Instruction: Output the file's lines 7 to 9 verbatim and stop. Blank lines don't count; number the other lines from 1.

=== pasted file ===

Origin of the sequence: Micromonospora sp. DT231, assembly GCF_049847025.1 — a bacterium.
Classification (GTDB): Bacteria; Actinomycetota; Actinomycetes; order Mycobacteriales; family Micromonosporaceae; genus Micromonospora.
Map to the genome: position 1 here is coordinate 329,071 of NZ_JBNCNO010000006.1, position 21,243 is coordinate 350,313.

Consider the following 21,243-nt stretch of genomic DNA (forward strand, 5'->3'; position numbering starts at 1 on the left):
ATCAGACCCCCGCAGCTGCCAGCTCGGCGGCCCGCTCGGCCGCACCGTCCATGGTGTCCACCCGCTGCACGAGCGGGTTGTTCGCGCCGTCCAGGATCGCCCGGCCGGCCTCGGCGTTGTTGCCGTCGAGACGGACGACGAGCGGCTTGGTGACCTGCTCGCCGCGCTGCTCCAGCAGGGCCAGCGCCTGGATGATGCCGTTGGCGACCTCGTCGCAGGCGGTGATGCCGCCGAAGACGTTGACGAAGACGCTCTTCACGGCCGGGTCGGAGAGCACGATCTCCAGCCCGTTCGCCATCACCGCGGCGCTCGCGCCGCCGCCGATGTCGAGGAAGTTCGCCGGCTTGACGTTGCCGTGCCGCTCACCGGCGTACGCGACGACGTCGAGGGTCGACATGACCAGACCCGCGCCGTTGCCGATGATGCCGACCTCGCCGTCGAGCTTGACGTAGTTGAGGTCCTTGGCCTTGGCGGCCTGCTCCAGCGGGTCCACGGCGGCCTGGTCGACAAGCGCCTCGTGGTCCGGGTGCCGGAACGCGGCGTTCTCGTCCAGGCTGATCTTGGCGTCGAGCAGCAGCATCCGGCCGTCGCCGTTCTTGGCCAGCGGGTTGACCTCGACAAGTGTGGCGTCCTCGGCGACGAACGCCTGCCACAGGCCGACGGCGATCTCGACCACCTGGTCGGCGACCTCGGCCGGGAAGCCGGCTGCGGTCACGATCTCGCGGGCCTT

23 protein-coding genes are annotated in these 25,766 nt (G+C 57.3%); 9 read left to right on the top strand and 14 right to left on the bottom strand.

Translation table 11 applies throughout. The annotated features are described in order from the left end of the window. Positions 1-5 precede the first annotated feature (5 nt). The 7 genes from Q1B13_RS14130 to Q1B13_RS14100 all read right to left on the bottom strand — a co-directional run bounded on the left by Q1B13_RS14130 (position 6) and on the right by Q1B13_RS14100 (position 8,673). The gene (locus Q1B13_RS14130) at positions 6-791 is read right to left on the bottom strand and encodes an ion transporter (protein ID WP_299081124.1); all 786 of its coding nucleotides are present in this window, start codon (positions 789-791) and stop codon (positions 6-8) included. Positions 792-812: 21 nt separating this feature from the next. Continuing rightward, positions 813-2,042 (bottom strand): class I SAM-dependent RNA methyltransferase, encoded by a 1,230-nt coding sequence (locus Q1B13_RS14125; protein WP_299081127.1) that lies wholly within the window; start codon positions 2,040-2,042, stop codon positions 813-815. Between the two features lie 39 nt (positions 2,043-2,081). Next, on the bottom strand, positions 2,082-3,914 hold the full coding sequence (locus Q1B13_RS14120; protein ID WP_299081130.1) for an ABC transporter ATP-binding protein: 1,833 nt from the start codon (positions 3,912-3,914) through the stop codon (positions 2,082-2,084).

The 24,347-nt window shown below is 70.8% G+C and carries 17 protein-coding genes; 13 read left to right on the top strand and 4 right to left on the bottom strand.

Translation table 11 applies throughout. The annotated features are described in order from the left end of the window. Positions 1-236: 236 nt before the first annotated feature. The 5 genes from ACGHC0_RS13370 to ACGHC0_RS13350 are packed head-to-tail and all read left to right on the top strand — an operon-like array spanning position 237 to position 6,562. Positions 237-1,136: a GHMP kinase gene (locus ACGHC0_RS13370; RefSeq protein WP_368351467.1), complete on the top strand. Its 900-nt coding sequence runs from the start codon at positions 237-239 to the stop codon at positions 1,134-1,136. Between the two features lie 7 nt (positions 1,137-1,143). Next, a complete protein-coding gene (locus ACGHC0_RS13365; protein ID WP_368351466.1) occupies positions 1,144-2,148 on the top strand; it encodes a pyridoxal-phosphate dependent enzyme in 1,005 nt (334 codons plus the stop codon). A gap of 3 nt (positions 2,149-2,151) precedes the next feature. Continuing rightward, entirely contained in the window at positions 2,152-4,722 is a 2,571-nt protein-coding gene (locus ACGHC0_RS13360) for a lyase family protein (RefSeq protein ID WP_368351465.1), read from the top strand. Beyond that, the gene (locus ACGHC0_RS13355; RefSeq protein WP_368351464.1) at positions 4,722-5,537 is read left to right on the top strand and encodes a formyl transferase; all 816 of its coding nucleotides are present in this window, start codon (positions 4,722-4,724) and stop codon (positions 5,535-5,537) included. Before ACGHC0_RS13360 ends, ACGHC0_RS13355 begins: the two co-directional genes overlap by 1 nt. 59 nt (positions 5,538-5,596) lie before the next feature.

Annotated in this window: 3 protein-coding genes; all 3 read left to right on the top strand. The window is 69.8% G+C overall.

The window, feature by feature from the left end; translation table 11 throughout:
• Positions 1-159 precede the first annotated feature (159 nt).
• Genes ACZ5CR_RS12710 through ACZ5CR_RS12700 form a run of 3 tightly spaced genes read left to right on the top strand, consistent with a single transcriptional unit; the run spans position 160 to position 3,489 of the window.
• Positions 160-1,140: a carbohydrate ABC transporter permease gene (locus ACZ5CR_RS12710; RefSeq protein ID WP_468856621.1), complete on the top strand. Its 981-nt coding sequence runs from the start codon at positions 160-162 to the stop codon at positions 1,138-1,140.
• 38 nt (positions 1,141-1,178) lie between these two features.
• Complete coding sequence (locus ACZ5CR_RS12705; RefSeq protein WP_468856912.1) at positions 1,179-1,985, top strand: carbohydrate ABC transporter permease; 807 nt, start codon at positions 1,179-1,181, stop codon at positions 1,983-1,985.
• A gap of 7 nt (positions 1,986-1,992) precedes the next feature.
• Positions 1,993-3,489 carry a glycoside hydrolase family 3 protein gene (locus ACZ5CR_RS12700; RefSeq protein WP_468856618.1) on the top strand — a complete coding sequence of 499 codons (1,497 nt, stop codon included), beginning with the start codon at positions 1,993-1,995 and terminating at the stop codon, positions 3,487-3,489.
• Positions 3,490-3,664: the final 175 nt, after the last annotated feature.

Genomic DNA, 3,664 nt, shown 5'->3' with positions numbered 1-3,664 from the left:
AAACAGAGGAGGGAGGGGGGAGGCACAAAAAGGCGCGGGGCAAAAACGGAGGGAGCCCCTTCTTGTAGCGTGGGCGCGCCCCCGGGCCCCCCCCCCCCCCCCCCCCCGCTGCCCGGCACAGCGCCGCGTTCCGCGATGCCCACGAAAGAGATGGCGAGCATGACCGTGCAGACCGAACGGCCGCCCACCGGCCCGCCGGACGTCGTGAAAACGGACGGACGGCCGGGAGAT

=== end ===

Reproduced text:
Translation table 11 applies throughout. The annotated features are described in order from the left end of the window. Positions 1-5 precede the first annotated feature (5 nt). The 7 genes from Q1B13_RS14130 to Q1B13_RS14100 all read right to left on the bottom strand — a co-directional run bounded on the left by Q1B13_RS14130 (position 6) and on the right by Q1B13_RS14100 (position 8,673). The gene (locus Q1B13_RS14130) at positions 6-791 is read right to left on the bottom strand and encodes an ion transporter (protein ID WP_299081124.1); all 786 of its coding nucleotides are present in this window, start codon (positions 789-791) and stop codon (positions 6-8) included. Positions 792-812: 21 nt separating this feature from the next. Continuing rightward, positions 813-2,042 (bottom strand): class I SAM-dependent RNA methyltransferase, encoded by a 1,230-nt coding sequence (locus Q1B13_RS14125; protein WP_299081127.1) that lies wholly within the window; start codon positions 2,040-2,042, stop codon positions 813-815. Between the two features lie 39 nt (positions 2,043-2,081). Next, on the bottom strand, positions 2,082-3,914 hold the full coding sequence (locus Q1B13_RS14120; protein ID WP_299081130.1) for an ABC transporter ATP-binding protein: 1,833 nt from the start codon (positions 3,912-3,914) through the stop codon (positions 2,082-2,084).

The 24,347-nt window shown below is 70.8% G+C and carries 17 protein-coding genes; 13 read left to right on the top strand and 4 right to left on the bottom strand.

Translation table 11 applies throughout. The annotated features are described in order from the left end of the window. Positions 1-236: 236 nt before the first annotated feature. The 5 genes from ACGHC0_RS13370 to ACGHC0_RS13350 are packed head-to-tail and all read left to right on the top strand — an operon-like array spanning position 237 to position 6,562. Positions 237-1,136: a GHMP kinase gene (locus ACGHC0_RS13370; RefSeq protein WP_368351467.1), complete on the top strand. Its 900-nt coding sequence runs from the start codon at positions 237-239 to the stop codon at positions 1,134-1,136. Between the two features lie 7 nt (positions 1,137-1,143). Next, a complete protein-coding gene (locus ACGHC0_RS13365; protein ID WP_368351466.1) occupies positions 1,144-2,148 on the top strand; it encodes a pyridoxal-phosphate dependent enzyme in 1,005 nt (334 codons plus the stop codon). A gap of 3 nt (positions 2,149-2,151) precedes the next feature. Continuing rightward, entirely contained in the window at positions 2,152-4,722 is a 2,571-nt protein-coding gene (locus ACGHC0_RS13360) for a lyase family protein (RefSeq protein ID WP_368351465.1), read from the top strand. Beyond that, the gene (locus ACGHC0_RS13355; RefSeq protein WP_368351464.1) at positions 4,722-5,537 is read left to right on the top strand and encodes a formyl transferase; all 816 of its coding nucleotides are present in this window, start codon (positions 4,722-4,724) and stop codon (positions 5,535-5,537) included. Before ACGHC0_RS13360 ends, ACGHC0_RS13355 begins: the two co-directional genes overlap by 1 nt. 59 nt (positions 5,538-5,596) lie before the next feature.